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Rose Marasco to Present 2012 USM Provost’s Research Fellowship Talk, “New Work: New York”

University of Southern Maine Distinguished Professor of Art Rose Marasco will present a talk on her current research project, “New Work: New York,” from 4-6 p.m., Wednesday, April 25. She will discuss her research methodology accompanied by slides of the work she produced for the project. Her illustrated lecture will take place in room 423 of the Glickman Family Library, Portland. This event is free and open to the public, and refreshments will be served.

Marasco received the 2nd annual University of Southern Maine Provost’s Research Fellowship for the 2011-12 academic year. The fellowship allowed Marasco to continue her latest photography project, using a pinhole camera and 4x5 color film that is printed digitally to capture the architecture, complexity, and urban environment of Manhattan. Her prints will be exhibited both locally in Portland and in Manhattan.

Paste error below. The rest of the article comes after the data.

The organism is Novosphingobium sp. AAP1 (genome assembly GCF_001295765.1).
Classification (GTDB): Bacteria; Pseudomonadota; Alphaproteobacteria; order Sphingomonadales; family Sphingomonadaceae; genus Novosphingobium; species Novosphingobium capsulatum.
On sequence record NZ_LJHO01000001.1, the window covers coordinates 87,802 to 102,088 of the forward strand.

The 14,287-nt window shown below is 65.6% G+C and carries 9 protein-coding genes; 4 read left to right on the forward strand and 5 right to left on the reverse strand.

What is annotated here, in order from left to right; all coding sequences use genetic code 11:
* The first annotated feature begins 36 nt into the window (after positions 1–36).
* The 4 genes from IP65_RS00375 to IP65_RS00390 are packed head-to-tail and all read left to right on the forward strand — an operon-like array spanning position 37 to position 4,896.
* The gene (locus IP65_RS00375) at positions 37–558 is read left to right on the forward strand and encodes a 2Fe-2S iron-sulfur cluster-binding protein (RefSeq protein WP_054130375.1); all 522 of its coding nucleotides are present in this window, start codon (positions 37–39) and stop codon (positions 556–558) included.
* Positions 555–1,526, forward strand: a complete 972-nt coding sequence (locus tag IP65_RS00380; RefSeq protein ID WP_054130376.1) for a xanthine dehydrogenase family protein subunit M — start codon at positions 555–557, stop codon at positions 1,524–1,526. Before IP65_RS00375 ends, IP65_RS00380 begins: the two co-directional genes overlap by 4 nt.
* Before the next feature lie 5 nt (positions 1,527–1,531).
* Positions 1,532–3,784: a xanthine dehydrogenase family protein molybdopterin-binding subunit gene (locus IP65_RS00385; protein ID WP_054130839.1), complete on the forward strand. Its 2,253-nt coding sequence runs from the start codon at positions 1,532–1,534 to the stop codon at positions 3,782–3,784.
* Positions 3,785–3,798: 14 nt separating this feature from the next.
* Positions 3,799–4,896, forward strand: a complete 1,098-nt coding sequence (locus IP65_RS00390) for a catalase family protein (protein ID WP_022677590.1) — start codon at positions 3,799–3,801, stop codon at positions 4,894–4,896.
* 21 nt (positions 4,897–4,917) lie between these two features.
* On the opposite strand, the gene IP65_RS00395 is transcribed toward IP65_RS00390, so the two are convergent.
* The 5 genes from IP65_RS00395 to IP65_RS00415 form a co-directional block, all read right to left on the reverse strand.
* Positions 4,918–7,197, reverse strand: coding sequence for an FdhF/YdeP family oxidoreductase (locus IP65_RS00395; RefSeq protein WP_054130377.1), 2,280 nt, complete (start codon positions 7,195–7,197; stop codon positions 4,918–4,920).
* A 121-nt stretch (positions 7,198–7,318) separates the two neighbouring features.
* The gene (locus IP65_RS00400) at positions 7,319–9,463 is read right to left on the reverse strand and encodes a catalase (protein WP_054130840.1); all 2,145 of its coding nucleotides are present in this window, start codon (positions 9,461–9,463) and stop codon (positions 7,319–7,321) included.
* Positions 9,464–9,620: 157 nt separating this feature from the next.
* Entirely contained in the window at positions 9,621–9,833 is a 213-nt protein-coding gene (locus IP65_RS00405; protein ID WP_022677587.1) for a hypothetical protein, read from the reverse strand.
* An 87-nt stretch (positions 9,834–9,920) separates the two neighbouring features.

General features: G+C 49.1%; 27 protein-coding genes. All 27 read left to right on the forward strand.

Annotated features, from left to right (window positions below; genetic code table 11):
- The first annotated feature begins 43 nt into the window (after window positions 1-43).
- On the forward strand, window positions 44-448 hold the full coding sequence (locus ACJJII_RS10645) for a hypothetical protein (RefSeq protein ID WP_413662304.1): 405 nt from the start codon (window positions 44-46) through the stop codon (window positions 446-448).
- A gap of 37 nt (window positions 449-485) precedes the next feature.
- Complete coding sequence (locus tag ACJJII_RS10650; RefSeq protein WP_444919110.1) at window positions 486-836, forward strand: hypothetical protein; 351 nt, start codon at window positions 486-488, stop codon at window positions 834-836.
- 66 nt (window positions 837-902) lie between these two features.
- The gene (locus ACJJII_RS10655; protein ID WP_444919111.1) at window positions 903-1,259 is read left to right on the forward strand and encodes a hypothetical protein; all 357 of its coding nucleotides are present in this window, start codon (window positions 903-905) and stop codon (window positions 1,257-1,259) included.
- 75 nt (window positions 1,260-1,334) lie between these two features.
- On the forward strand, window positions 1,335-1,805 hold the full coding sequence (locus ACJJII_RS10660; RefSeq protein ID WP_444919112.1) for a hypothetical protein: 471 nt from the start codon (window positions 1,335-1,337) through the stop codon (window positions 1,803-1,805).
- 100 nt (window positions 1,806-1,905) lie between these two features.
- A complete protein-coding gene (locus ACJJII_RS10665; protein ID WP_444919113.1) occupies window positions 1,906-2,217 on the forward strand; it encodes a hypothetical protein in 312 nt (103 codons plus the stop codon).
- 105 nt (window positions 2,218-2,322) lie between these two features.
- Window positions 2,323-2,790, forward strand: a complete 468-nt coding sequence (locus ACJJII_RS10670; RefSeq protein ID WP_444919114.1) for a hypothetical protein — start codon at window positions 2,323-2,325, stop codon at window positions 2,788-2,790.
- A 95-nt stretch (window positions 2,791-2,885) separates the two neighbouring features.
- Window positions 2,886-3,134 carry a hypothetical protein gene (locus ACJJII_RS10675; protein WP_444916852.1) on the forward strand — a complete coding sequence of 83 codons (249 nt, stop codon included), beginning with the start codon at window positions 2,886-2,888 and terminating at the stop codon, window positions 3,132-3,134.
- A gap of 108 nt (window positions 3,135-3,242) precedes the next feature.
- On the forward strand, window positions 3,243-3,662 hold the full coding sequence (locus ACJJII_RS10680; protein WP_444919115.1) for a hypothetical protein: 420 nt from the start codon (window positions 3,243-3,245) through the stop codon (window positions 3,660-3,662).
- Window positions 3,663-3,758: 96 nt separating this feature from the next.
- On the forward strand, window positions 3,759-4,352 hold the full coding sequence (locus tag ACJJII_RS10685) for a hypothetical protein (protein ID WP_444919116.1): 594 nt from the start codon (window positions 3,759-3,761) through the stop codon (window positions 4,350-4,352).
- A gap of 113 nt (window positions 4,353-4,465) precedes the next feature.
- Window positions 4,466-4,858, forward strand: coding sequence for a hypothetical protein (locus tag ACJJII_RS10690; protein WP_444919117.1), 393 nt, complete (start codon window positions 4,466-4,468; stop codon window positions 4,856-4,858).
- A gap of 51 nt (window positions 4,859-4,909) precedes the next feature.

The project began in 2010 with photographing New York City landmarks, such as Times Square and Wall Street. The nature of the pinhole camera and the long exposures it requires give the photographs a unique and enduring quality — these photographs are not about the specificity of a single fraction of a second that we are used to seeing in photography. Marasco is also clearly interested in having the viewer know that these photographs were taken recently. She has been careful to include signage and activities, for example, images made at the Occupy Wall Street encampment, which set the photographs in the present. Her photographs reflect on what being in the most populous city in the United States feels like.

In the words of Distinguished Professor Marasco, “I like the advantages of using both low and high tech materials. I believe that contemporary photographers are at an amazing place to take advantage of the range of image making devices and materials we have at our disposal.”

The lecture will also include work from several of Marasco’s previous projects, including the “Domestic Objects” and “Projections” series, and will set this current project within the framework of her interests and commitment as a visual artist.

For more information, see USM Research